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Brexit vote one year on – what has changed?

23rd Jun 17 11:52 am

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Berenberg’s Senior UK Economist, Kallum Pickering has issued a macroeconomic note looking back on the past year following the Brexit vote.

Here’s what he has to say:

Keep calm and carry on: Initial concerns of a collapse in short term demand after the UK voted to leave the EU – exactly one year ago today – have not materialised in a serious way. Real GDP growth has averaged a healthy 0.4% per quarter over the past year – only a notch below its historical trend. Sentiment among households and firms remains upbeat. As an open medium-sized economy the UK has benefited from the ongoing cyclical upswing in global demand. The c13% fall in trade-weighted sterling provides an extra cushion by making UK exports more competitive.

But all is not well: While the UK has largely avoided the short-run shock to demand, the risks to long-run supply from Brexit loom large. The immediate sharp fall in sterling after the Brexit vote was the consequence of markets cutting their expectations of the UK’s long-run growth prospects. The pound has remained weak over the past year despite the good economic performance. Until the risk of a hard Brexit is removed by clear evidence of progress in the UK-EU Brexit talks, sterling will remain weakened. In case of a hard Brexit, the UK’s potential real GDP growth rate could fall to 1.5%. Before the Brexit vote it was 2.2% – probably the highest in the G7. This difference will add up badly over time. 

Lessons from the labour market: On the one hand, the continued rise in labour demand relative to supply since the Brexit vote – increasing vacancies relative to unemployment – reflects the robust state of the real economy. On the other hand, the hit to real wage growth from rising import costs serves as an early warning of the long-term damage Brexit will inflict on the UK economy. As our chart shows, real wage growth typically reflects supply and demand conditions in the labour market. The shock Brexit vote has temporarily forced a gap in this relationship.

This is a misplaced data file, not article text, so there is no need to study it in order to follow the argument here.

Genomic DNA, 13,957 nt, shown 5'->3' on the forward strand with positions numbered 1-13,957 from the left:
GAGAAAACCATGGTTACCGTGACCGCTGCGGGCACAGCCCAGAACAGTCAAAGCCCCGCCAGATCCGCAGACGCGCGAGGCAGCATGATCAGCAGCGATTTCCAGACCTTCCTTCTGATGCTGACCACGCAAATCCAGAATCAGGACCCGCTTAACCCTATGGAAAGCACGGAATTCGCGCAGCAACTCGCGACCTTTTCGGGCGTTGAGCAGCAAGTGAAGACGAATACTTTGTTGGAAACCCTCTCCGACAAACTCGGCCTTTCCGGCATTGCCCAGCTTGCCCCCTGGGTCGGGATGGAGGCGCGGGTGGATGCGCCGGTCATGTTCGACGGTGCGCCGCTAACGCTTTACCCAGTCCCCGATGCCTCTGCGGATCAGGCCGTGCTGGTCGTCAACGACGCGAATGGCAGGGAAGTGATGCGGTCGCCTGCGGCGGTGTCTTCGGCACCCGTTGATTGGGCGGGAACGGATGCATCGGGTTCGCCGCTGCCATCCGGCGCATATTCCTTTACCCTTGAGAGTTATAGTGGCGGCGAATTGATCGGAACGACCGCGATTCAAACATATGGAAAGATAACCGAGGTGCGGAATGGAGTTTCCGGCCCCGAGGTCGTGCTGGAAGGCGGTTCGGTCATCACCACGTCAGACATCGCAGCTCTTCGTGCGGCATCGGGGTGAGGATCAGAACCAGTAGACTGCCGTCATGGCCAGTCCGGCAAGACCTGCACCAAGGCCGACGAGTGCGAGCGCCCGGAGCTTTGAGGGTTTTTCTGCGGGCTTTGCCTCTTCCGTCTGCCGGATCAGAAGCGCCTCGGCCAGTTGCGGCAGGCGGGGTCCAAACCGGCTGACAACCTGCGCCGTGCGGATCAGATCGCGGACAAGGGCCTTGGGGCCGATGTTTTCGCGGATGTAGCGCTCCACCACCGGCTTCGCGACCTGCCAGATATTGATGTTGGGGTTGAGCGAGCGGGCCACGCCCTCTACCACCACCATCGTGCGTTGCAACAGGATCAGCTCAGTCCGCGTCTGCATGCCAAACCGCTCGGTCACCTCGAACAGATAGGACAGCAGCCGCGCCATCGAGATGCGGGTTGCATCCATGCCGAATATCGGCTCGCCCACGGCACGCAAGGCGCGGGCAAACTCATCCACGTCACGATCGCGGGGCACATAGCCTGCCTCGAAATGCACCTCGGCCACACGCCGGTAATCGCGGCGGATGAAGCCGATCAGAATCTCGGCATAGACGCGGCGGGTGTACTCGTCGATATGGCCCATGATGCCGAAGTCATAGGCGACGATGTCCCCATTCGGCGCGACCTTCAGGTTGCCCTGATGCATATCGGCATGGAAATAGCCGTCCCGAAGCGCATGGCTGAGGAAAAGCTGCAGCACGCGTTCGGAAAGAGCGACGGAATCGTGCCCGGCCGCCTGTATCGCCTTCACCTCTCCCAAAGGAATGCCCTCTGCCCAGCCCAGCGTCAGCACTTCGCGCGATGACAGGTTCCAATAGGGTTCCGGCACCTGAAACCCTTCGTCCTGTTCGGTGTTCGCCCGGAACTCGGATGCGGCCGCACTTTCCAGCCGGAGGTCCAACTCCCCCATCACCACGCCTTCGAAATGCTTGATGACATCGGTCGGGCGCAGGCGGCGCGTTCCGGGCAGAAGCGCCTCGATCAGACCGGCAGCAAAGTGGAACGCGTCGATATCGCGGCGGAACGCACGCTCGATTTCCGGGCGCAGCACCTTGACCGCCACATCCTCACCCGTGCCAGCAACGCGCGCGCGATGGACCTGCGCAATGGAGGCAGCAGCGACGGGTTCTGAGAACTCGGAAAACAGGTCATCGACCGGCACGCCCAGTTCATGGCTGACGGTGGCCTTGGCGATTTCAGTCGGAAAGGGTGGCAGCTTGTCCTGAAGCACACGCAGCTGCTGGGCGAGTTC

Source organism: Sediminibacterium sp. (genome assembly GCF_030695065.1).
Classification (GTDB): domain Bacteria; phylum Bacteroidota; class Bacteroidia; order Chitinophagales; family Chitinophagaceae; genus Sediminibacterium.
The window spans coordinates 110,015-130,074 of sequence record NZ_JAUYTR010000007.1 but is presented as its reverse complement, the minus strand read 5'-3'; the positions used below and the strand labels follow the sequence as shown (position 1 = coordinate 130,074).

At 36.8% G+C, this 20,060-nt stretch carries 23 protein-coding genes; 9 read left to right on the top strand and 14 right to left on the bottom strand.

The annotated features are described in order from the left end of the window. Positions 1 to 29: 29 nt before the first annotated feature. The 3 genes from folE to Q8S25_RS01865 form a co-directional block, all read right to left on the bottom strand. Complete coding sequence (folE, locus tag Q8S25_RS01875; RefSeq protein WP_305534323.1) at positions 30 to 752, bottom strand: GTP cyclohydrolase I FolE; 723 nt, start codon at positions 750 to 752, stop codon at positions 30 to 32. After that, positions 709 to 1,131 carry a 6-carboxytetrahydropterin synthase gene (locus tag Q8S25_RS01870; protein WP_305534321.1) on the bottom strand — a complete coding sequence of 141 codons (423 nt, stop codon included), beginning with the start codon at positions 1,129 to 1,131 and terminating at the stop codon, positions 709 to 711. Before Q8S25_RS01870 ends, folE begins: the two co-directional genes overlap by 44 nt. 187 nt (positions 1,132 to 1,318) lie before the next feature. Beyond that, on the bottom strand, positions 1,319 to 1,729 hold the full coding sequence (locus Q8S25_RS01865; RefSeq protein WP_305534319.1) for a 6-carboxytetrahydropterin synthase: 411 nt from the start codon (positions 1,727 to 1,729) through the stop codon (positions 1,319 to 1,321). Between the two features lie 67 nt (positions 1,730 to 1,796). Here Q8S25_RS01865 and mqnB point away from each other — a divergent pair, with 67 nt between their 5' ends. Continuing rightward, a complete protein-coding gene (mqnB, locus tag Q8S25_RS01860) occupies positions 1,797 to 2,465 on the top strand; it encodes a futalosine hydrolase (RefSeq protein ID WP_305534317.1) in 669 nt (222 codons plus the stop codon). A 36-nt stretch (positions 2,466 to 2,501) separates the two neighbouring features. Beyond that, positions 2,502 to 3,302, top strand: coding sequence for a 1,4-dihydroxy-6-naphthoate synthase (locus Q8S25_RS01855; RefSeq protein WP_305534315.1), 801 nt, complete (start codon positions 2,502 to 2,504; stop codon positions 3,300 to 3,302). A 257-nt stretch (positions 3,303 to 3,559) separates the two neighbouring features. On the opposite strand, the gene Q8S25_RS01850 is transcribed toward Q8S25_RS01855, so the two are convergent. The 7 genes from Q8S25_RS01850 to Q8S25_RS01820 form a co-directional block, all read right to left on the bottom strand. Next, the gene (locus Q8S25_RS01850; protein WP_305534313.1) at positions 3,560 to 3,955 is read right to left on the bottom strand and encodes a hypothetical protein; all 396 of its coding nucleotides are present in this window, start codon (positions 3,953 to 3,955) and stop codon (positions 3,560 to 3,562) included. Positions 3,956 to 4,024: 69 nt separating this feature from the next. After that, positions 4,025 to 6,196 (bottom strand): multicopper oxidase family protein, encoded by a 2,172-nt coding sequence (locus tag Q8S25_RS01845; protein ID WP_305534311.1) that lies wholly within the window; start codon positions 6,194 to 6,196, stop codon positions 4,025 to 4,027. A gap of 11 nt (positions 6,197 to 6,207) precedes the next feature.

Divisions at the Bank of England: With three MPC members – all known hawks – voting for a rate hike at this month’s meeting, the committee is currently divided between those concerned the BoE will overshoot its 2% inflation target unless it tightens now, and those that need more evidence of economic resilience before tightening. The BoE has not been so hawkish since 2011 when three MPC members voted for a hike – it never came. This week, BoE chief economist Andy Haldane said he expected to vote for a hike later this year. Meanwhile, the Governor Mark Carney said this week he doesn’t think economic conditions warrant a tightening just yet. Which way will the balance tip?

The case for rate hikes: Real wage growth is more volatile than the balance of demand and supply in the labour market – see chart. If labour demand holds up, as both we and the BoE expect, then real wage growth should rebound in time as nominal wage growth improves and import price inflation eases. But as one inflationary force eases another strengthens. With little slack in the economy, domestic inflationary pressures will prevent headline inflation from returning to the 2% target after the imported inflation passes. The UK could be ready for a rate hike soon.

A rate hike in 2017? The BoE faces inflation uncertainty stemming from the different speeds at which current demand and supply are reacting to Brexit. Communicating its policy guidance amid lower long-term growth adds to its challenges. We look for a first hike of 25bp in Q1 2018 with risks tilted toward a hike sooner. We see a 40 per cent chance of a rate hike before this year is over. A continued tightening thereafter will be very, very gradual.

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